Ladies and gentlemen, Mfume began before the television cameras started rolling. You know, in Las Vegas they say Go to your respective corners. But were not going to do that.
But he might as well have.
This was the election-time equivalent of WWF Smackdown. It was held in a cavernous college auditorium in which the crowd behaved as if it were watching a television game show.
The NAACP, which sponsored the debate, said it did what it could to keep things in check.
The organization warned attendees during the debate against loud displays of enthusiasm and, earlier, it cautoned against displaying campaign signs.
Some of the partisans approaching the metal detectors at the main doors were even asked to remove campaign T-shirts bearing the names of the combatants Democratic Lt. Gov. Kathleen Kennedy Townsend and Republican U.S. Rep. Robert L. Ehrlich, Jr.
Richard W. Fairbanks, first vice chairman of the Baltimore City Republican Party, arrived in the hall wearing a white Ehrlich T-shirt turned inside-out. He said he was told at the door that the shirt violated the debates ground rules.
"I sure wouldn't wear it like this on my own," he said grumpily. "I think this is ridiculous." But once inside the hall, though, Fairbanks eventually turned the shirt around, and with good reason. It turned out that scores of Townsends supporters and a lesser number of Ehrlich backers had not only brought in T-shirts but also blue plastic campaign signs they waved frantically at the stage.
The boosters in the crowd cheered lustily when their candidates arrived on stage. Earlier, there was a smattering of boos when Ehrlichs family his wife, Kendel, and parents, Robert Sr. and Nancy, were escorted to their front-row seats. At several points, Townsend supporters chanted KKT to rhythmic applause during the opening introductions.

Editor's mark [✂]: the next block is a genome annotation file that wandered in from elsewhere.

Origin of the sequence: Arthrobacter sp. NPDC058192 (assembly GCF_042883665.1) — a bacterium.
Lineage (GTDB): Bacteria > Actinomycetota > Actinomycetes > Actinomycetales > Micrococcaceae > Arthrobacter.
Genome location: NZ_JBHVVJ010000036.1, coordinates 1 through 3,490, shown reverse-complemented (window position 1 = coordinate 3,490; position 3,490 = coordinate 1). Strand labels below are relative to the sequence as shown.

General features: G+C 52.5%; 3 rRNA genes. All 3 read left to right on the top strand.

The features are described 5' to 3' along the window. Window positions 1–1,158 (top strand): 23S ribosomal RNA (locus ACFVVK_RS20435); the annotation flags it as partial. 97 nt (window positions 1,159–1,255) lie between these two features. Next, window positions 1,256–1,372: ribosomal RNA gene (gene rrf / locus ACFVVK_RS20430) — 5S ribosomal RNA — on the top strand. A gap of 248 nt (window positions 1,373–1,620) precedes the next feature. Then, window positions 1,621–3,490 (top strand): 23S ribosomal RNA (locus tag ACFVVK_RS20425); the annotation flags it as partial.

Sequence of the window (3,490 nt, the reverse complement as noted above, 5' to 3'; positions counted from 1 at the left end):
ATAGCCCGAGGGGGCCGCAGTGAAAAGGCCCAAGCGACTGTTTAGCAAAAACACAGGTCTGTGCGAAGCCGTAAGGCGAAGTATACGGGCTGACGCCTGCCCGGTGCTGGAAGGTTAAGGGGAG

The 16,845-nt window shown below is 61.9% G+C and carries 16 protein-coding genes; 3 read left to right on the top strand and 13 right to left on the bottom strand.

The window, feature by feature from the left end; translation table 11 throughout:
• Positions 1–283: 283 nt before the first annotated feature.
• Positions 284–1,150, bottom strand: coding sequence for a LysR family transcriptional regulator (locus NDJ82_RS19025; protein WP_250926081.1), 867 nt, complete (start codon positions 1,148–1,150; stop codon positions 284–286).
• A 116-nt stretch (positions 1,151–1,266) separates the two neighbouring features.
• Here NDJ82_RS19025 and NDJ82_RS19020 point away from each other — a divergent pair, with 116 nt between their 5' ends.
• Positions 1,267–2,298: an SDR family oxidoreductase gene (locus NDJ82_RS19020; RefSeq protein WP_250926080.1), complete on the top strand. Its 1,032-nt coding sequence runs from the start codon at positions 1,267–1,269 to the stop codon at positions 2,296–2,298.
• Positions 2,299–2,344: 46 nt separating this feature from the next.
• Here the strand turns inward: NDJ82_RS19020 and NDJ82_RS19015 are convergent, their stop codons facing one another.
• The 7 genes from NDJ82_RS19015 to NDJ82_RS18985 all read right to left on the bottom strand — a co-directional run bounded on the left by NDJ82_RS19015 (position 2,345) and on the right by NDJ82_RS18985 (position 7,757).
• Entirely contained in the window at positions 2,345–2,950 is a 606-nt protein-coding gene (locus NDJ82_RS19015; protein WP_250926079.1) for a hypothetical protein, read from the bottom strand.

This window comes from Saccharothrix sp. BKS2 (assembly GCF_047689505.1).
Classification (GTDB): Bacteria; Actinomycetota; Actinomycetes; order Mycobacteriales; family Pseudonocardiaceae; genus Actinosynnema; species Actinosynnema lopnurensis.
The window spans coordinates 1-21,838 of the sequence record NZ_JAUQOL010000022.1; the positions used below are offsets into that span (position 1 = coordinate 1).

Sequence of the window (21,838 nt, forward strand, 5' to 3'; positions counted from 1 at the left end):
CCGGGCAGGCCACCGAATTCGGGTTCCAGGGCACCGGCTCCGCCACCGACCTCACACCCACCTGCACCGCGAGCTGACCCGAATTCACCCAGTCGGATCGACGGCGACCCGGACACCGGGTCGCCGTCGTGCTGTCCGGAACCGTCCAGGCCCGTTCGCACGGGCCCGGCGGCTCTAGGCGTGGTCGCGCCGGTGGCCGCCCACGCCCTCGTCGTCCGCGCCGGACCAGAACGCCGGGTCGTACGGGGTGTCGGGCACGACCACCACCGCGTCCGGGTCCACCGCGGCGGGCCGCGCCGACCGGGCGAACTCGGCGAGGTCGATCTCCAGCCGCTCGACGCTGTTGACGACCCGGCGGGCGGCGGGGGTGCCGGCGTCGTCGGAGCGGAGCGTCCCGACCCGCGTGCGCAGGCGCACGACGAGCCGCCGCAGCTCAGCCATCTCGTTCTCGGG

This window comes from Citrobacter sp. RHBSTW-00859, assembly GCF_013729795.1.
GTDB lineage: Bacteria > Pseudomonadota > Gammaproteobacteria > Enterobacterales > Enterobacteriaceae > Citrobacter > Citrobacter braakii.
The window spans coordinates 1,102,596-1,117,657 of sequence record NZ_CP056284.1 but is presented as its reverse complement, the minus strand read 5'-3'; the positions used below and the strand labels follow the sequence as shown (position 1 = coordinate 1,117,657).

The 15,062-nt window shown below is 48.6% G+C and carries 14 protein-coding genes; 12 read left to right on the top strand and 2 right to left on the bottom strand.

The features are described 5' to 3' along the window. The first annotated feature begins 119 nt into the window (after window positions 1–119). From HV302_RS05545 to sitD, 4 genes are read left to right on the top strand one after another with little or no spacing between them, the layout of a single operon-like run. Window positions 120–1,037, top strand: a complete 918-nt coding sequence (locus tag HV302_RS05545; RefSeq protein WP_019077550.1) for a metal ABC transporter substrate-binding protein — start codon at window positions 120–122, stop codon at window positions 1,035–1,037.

But, in a goodwill gesture, Townsends daughters Kate, 18, and Kerry, 10 walked across their row before the debate began to greet and shake hands with Ehrlichs family.
While negotiations for a possible debate began weeks ago, many of the details about structure fell into place late.
The NAACP had proposed that the candidates prepare brief biographical videos to show as an introduction. But the idea was rejected, in part, according to Townsends campaign, because of the cost of producing them.
Also uncertain until late was whether the lieutenant governor candidates were going to participate. It was ultimately decided that Townsends running mate, Adm. Charles Larson, and Ehrlichs partner on the ticket, Michael S. Steele, would appear at the beginning and deliver brief remarks in support of their candidates.
The audience continued its partisan ways after the preliminaries, and when some hooted Ehrlich as he tried to speak, Townsend approached the microphone and urged them to behave. "It's not the right way to do it," she said.
Mfume followed her to the microphone, saying: "We have to be dignified in our approach no matter where we stand on the issues. We really need to refrain from our applause."
Each candidate was given 300 tickets, which they allocated to supporters, dignitaries, volunteers and others. Their guests sat downstairs along with people invited by the NAACP and by the university.
The debate was also open to the public, and most people were seated in the balcony. The auditorium, which has a seating capacity of 2,200, was more than two-thirds full.
On the other side of the building, Morgan State musicians playing piano, horns, drums and other instruments rehearsed in practice rooms as if it were just another night.
Sun Staff Writer Sarah Koenig contributed to this article.